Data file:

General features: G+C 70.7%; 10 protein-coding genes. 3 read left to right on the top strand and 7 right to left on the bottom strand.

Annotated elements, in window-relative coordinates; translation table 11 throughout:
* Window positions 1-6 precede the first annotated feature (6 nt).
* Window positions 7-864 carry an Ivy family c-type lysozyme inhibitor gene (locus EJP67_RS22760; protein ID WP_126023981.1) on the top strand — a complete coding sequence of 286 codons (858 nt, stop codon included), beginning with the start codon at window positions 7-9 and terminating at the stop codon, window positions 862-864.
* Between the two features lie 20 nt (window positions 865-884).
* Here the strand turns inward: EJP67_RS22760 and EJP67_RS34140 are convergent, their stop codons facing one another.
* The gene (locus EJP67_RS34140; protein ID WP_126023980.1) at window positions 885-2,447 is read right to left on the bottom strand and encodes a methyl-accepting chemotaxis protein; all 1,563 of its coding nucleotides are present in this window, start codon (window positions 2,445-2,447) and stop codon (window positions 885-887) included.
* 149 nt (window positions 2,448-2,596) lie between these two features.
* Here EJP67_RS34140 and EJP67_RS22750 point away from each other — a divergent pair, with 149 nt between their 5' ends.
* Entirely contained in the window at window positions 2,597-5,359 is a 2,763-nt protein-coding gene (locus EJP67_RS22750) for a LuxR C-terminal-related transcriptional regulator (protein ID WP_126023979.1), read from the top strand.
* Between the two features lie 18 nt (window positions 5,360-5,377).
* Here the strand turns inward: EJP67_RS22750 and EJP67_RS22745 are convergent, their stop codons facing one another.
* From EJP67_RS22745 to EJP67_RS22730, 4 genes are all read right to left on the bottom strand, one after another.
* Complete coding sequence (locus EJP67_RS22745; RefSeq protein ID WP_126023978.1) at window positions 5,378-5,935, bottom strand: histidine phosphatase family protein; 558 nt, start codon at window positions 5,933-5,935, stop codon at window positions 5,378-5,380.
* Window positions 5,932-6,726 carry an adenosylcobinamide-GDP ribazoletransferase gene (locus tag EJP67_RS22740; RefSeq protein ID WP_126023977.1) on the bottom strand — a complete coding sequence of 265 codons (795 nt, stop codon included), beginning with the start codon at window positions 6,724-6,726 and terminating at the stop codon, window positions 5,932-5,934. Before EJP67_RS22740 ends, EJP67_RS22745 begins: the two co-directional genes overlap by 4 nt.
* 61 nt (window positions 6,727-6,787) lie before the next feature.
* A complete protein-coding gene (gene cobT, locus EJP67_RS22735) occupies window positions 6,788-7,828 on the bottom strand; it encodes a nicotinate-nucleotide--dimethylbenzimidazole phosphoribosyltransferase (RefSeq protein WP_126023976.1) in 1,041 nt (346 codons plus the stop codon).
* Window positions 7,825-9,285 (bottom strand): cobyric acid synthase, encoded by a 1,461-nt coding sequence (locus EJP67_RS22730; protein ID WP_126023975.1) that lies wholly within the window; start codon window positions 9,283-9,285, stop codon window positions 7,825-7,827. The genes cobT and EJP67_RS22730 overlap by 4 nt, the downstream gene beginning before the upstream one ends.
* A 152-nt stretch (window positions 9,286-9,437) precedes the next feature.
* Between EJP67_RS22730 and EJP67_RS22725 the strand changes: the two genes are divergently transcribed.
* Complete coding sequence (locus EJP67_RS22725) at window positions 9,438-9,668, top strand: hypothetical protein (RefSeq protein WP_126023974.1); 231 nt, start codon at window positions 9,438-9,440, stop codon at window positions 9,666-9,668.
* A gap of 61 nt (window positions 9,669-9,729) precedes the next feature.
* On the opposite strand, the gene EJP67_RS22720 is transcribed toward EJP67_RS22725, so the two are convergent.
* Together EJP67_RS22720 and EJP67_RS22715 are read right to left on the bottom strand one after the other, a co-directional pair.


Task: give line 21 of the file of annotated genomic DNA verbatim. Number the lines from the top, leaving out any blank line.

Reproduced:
* Complete coding sequence (locus EJP67_RS22725) at window positions 9,438-9,668, top strand: hypothetical protein (RefSeq protein WP_126023974.1); 231 nt, start codon at window positions 9,438-9,440, stop codon at window positions 9,666-9,668.